The village is known for its proximity to Erg Chebbi and is a popular destination for tourists.It has been described as “a desert theme park” and the Erg Chebbi as “a wonderland of sand”. Merzouga has the largest natural underground body of water in Morocco.
A typical street in the older part of Merzouga
In 2006, Merzouga experienced devastating flash floods, displacing 1,200 and resulting in some deaths.
Near the dunes of Erg Chebbi there are other known villages: Hassilabied 4 km (2.5 mi) away, Tanamoust 3 km (1.9 mi) away, Takoujt 1.5 km (0.93 mi) away, Khamlia 7 km (4.3 mi) away and Tisserdmine 15 km (9.3 mi) away.
Legend states that Merzouga once flourished as a tropical jungle until it was turned into a desert environment by God who punished families for refused offerings to a poor woman and buried them in the sand dunes of Erg Chebbi.
Merzouga was uninhabited but later became a transit point for merchants heading to Timbuktu. It later became a pilgrimage for the nomads of the Ait Atta tribes and eventually became a tourist destination.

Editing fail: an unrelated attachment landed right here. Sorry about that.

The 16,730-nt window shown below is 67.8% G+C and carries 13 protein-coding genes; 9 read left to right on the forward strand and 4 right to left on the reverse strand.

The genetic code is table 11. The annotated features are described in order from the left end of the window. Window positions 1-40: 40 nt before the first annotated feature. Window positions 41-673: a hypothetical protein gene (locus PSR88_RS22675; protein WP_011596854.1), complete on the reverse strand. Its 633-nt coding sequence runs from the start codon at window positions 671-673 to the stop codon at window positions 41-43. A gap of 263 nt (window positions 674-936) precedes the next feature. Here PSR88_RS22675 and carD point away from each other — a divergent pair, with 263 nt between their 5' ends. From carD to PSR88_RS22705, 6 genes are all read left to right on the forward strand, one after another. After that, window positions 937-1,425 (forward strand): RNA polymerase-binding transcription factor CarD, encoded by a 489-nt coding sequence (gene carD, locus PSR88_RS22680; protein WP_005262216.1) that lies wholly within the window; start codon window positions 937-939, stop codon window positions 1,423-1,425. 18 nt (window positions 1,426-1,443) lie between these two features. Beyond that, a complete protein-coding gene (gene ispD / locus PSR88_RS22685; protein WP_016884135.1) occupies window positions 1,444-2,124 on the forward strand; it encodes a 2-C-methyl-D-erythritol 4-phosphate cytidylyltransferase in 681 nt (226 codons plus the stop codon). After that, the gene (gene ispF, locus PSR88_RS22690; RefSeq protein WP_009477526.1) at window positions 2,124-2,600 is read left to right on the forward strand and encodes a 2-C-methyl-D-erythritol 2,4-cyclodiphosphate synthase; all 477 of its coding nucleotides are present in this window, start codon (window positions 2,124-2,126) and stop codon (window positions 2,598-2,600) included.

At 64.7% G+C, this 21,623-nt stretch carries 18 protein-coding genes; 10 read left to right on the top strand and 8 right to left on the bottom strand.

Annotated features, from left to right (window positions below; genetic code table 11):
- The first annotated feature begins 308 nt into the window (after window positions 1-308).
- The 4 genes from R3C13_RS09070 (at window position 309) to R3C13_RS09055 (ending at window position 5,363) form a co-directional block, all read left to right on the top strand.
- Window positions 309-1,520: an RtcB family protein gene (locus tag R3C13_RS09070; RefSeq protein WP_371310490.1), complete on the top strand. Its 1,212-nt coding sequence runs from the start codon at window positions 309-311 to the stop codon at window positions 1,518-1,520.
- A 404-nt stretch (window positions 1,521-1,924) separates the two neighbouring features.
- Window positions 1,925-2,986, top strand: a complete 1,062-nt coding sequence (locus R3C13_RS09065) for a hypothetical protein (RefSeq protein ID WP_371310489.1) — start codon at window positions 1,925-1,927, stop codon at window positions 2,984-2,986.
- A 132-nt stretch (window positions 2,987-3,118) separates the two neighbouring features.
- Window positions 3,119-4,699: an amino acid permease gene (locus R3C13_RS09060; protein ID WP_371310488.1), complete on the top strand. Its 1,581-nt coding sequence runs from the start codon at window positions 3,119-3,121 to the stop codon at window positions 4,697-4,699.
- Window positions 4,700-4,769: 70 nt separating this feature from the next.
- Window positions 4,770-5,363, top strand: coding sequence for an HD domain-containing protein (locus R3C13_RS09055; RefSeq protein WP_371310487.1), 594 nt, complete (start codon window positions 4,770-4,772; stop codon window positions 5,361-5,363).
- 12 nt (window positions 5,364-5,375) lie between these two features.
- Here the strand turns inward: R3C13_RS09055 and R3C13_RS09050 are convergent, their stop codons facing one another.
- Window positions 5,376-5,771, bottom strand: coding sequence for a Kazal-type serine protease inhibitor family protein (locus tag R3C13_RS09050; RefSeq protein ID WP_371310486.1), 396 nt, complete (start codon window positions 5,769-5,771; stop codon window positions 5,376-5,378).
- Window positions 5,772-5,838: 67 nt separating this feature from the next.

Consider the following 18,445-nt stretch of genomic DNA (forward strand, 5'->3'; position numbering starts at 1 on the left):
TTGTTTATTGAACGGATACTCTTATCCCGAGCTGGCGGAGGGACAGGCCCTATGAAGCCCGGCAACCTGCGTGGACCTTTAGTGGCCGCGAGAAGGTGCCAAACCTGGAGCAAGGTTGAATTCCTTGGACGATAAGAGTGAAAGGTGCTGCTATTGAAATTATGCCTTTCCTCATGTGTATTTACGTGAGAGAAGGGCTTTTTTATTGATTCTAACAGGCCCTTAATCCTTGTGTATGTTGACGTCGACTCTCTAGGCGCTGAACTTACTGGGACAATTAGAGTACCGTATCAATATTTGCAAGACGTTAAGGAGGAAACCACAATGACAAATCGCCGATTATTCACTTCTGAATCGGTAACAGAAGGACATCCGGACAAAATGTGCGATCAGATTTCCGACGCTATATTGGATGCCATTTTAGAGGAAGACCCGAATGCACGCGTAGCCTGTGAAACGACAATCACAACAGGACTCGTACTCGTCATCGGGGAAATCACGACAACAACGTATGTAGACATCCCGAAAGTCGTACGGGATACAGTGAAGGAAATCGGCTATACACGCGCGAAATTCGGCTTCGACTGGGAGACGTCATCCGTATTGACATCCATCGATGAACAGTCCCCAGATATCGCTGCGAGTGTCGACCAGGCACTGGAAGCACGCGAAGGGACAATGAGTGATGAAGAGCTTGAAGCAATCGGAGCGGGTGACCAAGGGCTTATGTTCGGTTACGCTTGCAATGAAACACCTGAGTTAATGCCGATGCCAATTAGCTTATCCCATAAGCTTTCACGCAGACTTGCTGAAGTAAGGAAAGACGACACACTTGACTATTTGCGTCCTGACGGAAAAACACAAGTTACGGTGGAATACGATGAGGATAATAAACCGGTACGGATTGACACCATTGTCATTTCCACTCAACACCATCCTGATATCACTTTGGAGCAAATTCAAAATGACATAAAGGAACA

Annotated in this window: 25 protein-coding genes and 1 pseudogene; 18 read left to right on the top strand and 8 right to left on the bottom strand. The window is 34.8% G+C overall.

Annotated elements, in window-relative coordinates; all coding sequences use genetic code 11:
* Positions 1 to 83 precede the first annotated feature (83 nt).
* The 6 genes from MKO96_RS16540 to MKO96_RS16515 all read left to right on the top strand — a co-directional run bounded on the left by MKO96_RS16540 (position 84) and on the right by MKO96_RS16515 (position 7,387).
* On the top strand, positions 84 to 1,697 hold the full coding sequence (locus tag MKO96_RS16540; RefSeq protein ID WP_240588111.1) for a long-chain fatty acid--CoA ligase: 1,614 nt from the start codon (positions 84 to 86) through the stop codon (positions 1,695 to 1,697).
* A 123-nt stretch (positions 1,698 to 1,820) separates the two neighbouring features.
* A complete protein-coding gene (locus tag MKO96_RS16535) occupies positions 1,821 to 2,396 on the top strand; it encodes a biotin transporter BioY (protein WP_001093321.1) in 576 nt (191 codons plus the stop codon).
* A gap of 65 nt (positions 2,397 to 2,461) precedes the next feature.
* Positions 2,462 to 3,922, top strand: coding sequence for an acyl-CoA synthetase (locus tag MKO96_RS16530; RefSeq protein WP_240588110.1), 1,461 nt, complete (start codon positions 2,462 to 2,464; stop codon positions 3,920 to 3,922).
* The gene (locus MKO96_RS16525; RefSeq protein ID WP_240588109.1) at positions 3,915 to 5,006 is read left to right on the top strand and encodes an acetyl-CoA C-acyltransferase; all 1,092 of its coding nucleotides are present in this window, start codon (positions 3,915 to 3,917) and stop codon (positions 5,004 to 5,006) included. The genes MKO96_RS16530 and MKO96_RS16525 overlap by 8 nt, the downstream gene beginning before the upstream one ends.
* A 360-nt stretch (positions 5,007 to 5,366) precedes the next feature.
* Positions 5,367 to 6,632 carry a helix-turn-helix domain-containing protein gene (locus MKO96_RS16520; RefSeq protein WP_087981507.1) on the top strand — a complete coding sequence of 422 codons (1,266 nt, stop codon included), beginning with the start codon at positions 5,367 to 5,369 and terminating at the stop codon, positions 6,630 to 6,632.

Ancient fortified villages have existed in Merzouga for centuries. During French colonial rule fortifications were built by troops of the French Foreign Legion after the battles of Taflalet, which occurred between 1916 and 1932.
Merzouga, the local tourist center, is located on the western lee of the dunes, together with some 70 or more hotels and auberges running north-south along the dunes. Many companies offer camel trips into the dunes, taking tourists on overnight trips to permanent campsites several kilometres into the erg, and out of sight of the hotels. Erg Chebbi’s proximity to the tourist center has led to the erg sometimes being referred to as “dunes of Merzouga.”
During the warmest part of the year, Moroccans come to Erg Chebbi to be buried neck-deep in the hot sand for a few minutes at a time. This is considered to be a treatment for rheumatism.